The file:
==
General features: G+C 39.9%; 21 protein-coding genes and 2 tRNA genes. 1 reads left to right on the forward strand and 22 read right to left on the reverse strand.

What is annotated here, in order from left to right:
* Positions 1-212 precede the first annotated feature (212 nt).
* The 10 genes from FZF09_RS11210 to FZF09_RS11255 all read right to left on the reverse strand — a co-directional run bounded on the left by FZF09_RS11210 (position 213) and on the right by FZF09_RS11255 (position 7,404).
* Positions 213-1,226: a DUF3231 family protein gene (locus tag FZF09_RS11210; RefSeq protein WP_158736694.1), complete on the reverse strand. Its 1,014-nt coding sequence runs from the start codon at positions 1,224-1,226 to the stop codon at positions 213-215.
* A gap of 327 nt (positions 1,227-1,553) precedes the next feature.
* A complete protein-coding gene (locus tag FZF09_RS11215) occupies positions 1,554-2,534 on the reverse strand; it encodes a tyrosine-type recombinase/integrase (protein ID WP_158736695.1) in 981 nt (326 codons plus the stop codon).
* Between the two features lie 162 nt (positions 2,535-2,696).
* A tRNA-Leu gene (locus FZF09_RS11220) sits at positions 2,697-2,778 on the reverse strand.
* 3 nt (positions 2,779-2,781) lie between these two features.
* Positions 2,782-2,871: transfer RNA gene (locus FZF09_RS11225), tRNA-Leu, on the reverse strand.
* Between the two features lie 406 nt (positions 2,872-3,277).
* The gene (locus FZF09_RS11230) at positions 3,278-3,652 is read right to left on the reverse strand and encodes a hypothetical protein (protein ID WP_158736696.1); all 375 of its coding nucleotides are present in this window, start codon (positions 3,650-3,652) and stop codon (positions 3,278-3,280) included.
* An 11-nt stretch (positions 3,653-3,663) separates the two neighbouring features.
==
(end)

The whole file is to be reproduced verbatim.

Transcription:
General features: G+C 39.9%; 21 protein-coding genes and 2 tRNA genes. 1 reads left to right on the forward strand and 22 read right to left on the reverse strand.

What is annotated here, in order from left to right:
* Positions 1-212 precede the first annotated feature (212 nt).
* The 10 genes from FZF09_RS11210 to FZF09_RS11255 all read right to left on the reverse strand — a co-directional run bounded on the left by FZF09_RS11210 (position 213) and on the right by FZF09_RS11255 (position 7,404).
* Positions 213-1,226: a DUF3231 family protein gene (locus tag FZF09_RS11210; RefSeq protein WP_158736694.1), complete on the reverse strand. Its 1,014-nt coding sequence runs from the start codon at positions 1,224-1,226 to the stop codon at positions 213-215.
* A gap of 327 nt (positions 1,227-1,553) precedes the next feature.
* A complete protein-coding gene (locus tag FZF09_RS11215) occupies positions 1,554-2,534 on the reverse strand; it encodes a tyrosine-type recombinase/integrase (protein ID WP_158736695.1) in 981 nt (326 codons plus the stop codon).
* Between the two features lie 162 nt (positions 2,535-2,696).
* A tRNA-Leu gene (locus FZF09_RS11220) sits at positions 2,697-2,778 on the reverse strand.
* 3 nt (positions 2,779-2,781) lie between these two features.
* Positions 2,782-2,871: transfer RNA gene (locus FZF09_RS11225), tRNA-Leu, on the reverse strand.
* Between the two features lie 406 nt (positions 2,872-3,277).
* The gene (locus FZF09_RS11230) at positions 3,278-3,652 is read right to left on the reverse strand and encodes a hypothetical protein (protein ID WP_158736696.1); all 375 of its coding nucleotides are present in this window, start codon (positions 3,650-3,652) and stop codon (positions 3,278-3,280) included.
* An 11-nt stretch (positions 3,653-3,663) separates the two neighbouring features.